Armed with a list of allies and a hefty bank account, Silicon Valley millionaire Ron Unz pledged yesterday to finance a ballot initiative to throw out the Massachusetts bilingual education law.
But Unz will have to get past Antonio Molina to do it.
Like many other parents of students in bilingual programs, Molina is vowing to fight Unz’s campaign to transform bilingual education in the state.
”It’s like saying, `Let’s take a first-grader and jump him to the fifth grade, so he can get out of the system quicker,”’ said Molina, a Roxbury resident and president of the Bilingual Master Parents Advisory Council of the Boston public schools. ”I think it’s absurd. All kids don’t learn at the same level.”
Some parents and teachers seemed incredulous at Unz’s proposal, which passed overwhelmingly in California and Arizona. If voters approve it here, it would replace the current system of bilingual education, which lets students take classes in their native language for up to three years while learning English, with a one-year, intense English immersion class. Students would then join regular classes, although parents could get a waiver.
”A year is not enough time for bilingual students to get ready,” said Lucia Hincapie, a Colombian native whose daughter is in bilingual classes at the Maurice J. Tobin School in Mission Hill.
James A. Peyser, chairman of the state Board of Education, favors reforming bilingual education, but he said he would prefer to see reform come from legislators, rather than a ballot initiative. Peyser also is education adviser to Acting Governor Jane M. Swift.
About 39,200 students in Massachusetts are in structured bilingual programs,
and another 44,800 are classified as ”limited English proficient,” meaning that they can take some classes in English. State figures show that students speak 69 languages, with Spanish being the most widespread.
Many supporters of bilingual education are fiercely protective, calling attempts to change the system anti-immigrant or uninformed. Millions of dollars are spent every year to hire bilingual teachers, create programs,
and buy supplies. Each year, Massachusetts gets about $10.1 million in US money, the sixth-highest amount in the nation.
But student achievement remains poor. On the 2000 MCAS test, limited English-speakers failed at double or triple the rates of regular students,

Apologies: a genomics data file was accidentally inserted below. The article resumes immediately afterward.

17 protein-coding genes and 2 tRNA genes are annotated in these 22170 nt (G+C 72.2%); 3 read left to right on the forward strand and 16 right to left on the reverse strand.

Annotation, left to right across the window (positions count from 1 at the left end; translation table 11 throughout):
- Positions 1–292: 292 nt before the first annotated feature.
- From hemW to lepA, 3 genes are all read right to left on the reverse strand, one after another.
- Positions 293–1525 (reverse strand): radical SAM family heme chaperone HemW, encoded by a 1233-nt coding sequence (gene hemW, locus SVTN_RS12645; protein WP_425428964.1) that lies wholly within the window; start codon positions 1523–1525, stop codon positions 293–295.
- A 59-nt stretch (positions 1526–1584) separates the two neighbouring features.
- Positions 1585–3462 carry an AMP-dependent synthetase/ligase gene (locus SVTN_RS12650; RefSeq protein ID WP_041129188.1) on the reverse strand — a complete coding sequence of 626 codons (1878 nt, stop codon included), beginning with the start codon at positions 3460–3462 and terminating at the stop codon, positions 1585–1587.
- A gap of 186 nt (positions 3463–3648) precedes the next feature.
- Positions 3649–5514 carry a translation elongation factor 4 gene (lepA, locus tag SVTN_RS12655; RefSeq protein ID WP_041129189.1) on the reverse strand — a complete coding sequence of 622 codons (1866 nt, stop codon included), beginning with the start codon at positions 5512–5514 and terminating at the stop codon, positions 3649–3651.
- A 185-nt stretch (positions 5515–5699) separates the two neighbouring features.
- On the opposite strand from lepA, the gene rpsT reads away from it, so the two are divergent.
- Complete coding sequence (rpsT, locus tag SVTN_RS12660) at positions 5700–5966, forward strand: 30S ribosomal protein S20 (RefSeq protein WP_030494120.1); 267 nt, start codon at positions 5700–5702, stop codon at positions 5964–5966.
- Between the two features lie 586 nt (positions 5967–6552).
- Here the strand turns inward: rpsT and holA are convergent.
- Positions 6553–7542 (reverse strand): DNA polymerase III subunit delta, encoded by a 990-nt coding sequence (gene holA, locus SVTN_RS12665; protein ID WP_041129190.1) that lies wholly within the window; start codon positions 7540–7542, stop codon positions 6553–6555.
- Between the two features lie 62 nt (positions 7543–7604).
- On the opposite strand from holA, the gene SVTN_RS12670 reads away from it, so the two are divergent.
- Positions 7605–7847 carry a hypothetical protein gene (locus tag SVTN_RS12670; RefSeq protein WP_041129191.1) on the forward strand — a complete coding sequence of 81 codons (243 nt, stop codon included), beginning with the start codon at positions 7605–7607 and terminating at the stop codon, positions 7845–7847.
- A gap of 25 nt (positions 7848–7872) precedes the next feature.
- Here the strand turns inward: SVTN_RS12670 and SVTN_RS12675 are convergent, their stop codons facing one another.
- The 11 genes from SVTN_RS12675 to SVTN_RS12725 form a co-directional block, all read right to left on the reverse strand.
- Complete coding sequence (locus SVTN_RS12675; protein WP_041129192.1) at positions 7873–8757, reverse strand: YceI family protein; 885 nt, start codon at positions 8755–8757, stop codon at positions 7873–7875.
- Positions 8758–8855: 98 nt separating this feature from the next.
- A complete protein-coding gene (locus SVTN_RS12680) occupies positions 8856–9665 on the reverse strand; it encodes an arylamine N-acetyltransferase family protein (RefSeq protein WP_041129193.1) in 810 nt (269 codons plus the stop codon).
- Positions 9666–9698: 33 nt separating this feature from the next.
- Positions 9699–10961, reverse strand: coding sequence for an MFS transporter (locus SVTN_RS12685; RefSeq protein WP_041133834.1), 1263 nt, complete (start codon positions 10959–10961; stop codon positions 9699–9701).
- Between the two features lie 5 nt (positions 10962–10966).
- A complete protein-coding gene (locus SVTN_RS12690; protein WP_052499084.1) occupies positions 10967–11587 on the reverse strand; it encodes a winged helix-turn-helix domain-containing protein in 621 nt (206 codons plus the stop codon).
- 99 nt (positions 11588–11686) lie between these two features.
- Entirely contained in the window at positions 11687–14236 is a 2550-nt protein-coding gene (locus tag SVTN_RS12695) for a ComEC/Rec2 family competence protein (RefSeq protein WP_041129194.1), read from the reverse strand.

figures show. Such dismal scores on the Massachusetts Comprehensive Assessment System tests prompted Lawrence School Superintendent Wilfredo T.
Laboy to seek an overhaul of bilingual education in his city, where one out of four students is in a structured bilingual class.
”This conversation is not about how much money Unz can put behind it, but what kind of will do we have as educators to revisit a policy that has not given us results?” said Laboy, a native of Puerto Rico.
Others say the lagging performance of bilingual students is a reason to improve bilingual education, not to throw it out. Students who are well versed in their native language can do better in English later, some say.
”If you take that away from them and immerse them in English, something they don’t understand, it’s going to be survival English that they’re learning,” said Cecelia M. Alvarado, a senior associate at Wheelock College’s Institute for Leadership and Career Initiatives and a former bilingual teacher.
Superintendents in cities with a large percentage of bilingual students,
such as Lynn and Somerville, cautioned against a one-size-fits-all approach.
Somerville School Superintendent Albert F. Argenziano used an immersion method to teach students English when he ran US State Department-sponsored schools in Mexico. Younger students picked up the language quickly, but sometimes it took 18-24 months, he said.
”I’m a big supporter of the immersion process, but I doubt if you could do it for each and every student in one year,” he said. ”What’s the sense of mainstreaming them and having them fail? That serves no purpose.”
Anand Vaishnav can be reached by e-mail at firstname.lastname@example.org.